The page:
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All the books I'm actively reading. Send help,

All the books I’m actively reading. Send help.

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I don’t know how this happened–no, I do. I’ve been reading several intense books in slow spurts because they are really good but also my heart can’t handle too much at once. And then I’m trying to read several other books that have taken me a bit to get into, so I keep pulling a new one off the shelf and trying it. Anyway, from the top:

Dove Exiled by Karen Bao: Sequel to last year’s Dove Arising. I am finding the writing a little choppy, but I’m really interested in what Bao’s doing with the world and characters.

The Wolves of Willoughby Chase by Joan Aiken: For October’s reading notes, so I won’t say much more. Except–this book is 168 pages long. One hundred sixty-eight! Take note, authors.

Perfect Liars by Kimberly Reid: This is a fun diverse teenage con/heist story–great for kids who have aged out of The Great Greene Heist.

The Girls at the Kingfisher Club by Genevieve Valentine: I’m rereading this with librarian book club and auuugghhhh the emotions. They might actually be worse the second time through?

Mr. Fox by Helen Oyeyemi: It’s very difficult to say what’s happening in this book, but in a good way. (I tend to like texts that make you work for their meaning, as long as they’re not being jerks about it.)

James Tiptree Jr.: The Double Life of Alice B. Sheldon by Julie Phillips: This book is making me feel way too many things. It’s fine. (I just DM the best/worst bits to the friend who recommended it to me. Thanks & you’re welcome.)

Ancillary Justice by Ann Leckie: A re-read because I wanted to and apparently wasn’t reading enough intense books? Yeah, I don’t know either.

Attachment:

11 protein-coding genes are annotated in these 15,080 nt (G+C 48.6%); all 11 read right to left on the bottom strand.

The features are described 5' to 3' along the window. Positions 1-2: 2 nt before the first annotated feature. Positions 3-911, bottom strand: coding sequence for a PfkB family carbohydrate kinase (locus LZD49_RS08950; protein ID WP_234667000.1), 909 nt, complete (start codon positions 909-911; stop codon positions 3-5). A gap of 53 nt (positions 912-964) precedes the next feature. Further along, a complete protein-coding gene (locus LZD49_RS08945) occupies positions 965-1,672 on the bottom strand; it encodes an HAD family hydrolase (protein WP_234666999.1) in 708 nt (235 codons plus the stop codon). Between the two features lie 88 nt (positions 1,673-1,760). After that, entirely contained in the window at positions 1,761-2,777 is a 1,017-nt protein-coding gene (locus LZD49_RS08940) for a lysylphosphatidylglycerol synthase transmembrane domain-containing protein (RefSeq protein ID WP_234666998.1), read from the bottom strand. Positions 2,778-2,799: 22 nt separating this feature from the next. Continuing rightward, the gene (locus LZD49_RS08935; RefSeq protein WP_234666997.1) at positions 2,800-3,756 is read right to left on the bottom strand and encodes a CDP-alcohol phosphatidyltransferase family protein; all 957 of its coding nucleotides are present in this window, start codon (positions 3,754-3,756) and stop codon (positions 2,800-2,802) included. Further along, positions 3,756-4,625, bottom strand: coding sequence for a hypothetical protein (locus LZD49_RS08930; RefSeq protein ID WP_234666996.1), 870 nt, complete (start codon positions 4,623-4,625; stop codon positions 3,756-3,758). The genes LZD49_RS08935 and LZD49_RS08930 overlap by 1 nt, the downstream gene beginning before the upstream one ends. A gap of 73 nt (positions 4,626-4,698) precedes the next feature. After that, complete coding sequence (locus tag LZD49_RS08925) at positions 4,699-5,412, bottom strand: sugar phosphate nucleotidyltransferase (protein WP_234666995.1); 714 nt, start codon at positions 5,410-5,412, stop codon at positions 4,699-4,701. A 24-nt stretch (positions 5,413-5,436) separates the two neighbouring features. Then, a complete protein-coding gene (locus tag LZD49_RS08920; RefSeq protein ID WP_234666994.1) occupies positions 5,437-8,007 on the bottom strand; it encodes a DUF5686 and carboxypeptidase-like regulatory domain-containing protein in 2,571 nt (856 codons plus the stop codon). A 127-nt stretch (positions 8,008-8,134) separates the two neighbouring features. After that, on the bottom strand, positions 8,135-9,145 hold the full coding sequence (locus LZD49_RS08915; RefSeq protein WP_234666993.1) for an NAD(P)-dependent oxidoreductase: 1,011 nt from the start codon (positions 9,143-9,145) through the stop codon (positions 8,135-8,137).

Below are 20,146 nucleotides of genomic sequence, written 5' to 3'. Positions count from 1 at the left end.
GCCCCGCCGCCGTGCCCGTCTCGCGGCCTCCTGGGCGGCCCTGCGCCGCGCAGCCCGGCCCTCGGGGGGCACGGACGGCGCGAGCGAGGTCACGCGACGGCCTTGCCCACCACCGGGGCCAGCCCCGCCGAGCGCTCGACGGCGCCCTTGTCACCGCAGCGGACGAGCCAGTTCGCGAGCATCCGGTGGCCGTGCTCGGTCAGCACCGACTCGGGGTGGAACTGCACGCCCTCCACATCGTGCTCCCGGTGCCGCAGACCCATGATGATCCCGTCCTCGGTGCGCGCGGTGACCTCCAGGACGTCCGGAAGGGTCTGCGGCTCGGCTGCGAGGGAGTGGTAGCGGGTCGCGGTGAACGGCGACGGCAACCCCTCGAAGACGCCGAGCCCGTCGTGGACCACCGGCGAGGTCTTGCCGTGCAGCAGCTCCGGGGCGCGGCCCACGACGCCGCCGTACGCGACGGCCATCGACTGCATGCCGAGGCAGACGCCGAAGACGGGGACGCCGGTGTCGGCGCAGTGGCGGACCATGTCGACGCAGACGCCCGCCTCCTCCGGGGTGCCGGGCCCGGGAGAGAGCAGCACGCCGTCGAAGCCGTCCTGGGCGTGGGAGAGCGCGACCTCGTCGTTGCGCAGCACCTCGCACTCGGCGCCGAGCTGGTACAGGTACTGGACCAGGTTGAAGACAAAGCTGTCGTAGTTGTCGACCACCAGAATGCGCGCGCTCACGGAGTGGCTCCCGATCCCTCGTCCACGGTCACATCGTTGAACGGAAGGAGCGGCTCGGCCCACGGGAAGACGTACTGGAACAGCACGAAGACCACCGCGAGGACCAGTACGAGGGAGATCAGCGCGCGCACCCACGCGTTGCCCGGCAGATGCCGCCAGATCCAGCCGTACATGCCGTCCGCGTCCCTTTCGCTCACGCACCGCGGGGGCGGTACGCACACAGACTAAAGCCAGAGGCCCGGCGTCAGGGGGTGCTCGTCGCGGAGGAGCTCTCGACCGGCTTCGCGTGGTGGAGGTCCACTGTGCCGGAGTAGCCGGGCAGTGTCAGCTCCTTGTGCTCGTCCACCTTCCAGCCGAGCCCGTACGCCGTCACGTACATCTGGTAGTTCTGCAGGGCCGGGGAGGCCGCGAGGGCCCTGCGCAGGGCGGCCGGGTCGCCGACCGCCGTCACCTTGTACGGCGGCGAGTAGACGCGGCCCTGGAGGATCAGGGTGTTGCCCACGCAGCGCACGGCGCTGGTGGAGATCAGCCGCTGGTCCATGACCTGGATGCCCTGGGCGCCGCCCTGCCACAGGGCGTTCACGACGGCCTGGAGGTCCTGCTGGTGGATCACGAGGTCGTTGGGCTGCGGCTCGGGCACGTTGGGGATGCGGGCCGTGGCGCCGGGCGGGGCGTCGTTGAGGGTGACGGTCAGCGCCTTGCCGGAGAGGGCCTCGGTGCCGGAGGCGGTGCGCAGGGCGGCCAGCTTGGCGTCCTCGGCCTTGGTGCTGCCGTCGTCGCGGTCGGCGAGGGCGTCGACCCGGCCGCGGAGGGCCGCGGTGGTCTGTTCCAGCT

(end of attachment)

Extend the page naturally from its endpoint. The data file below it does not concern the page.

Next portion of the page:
Monstress by Marjorie Liu: My hold at the library FINALLY came in!! This is a lot more violent than I tend to like my comics, but the visual sensibility is so much my thing that I’m still reading. (Art deco-ish fantasy monsters=I’m there.)

We Love You, Charlie Freeman by Kaitlyn Greenidge: I JUST started this one, but I’ve gotten far enough in to be hooked. Definitely a story I’d only trust from an #ownvoices author, though!

Jupiter Pirates: The Rise of Earth by Jason Fry: Third in a middle grade SF series I’ve been enjoying! Fry has years of experience writing Star Wars tie-ins and he clearly has a good grasp of what kids like in their SF. I have a feeling that things are going to Happen in this one.

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Favorite science fiction from the last five years

I thought it would be fun to take a look back at some of my favorite SF from the last few years. These are not necessarily books published in the last five years, but ones that I’ve read in that time span. (I feel like I’ve read less SF this year than normal, but I know there are also several I haven’t gotten around to yet.)

ancillary mercyscorpion rulesconservation of shadows

Ambassador by William Alexander: I read Ambassador for the Cybils back in 2014 and loved it. It’s nice to have an SF book about a Latino boy, and Alexander does a great job of incorporating Gabe’s identity and culture into the story. The concept that drives the book works well as a way to combine kids and politics.

Quicksilver and Ultraviolet by RJ Anderson: This is a really fascinating SF duology from one of my favorite authors. I’m never sure what to say about these books, because they have some great twists I don’t want to spoil. But I loved the main characters a lot, and I enjoy the way they have an SF plot with kind of a fantasy sensibility–if that makes any sense whatsoever.

Dove Arising by Karen Bao: I read this YA for the Cybils last year, and it’s really stuck with me. Less the plot (I just had to Google because I couldn’t remember) and more the characters and worldbuilding Bao was doing. I really liked Phaet, and I felt like her outlook on life is one we don’t get very often in YA.

The Scorpion Rules by Erin Bow: This book. THIS BOOK. It’s terrifying and tense and smart and every time I drink apple cider, I wince. Terrible things happen in it, and yet I also cried because it’s so hopeful and affirming. I can’t say how much I love Greta, and Xie, and all the Children of Peace.

Gentleman Jole and the Red Queen by Lois McMaster Bujold:  I love Bujold’s Vorkosigan series in its entirety, as I’ve documented here many times, but I was really fascinated by some of the turns and choices she made in the latest installment. It was also really lovely to have another story from Cordelia’s point of view.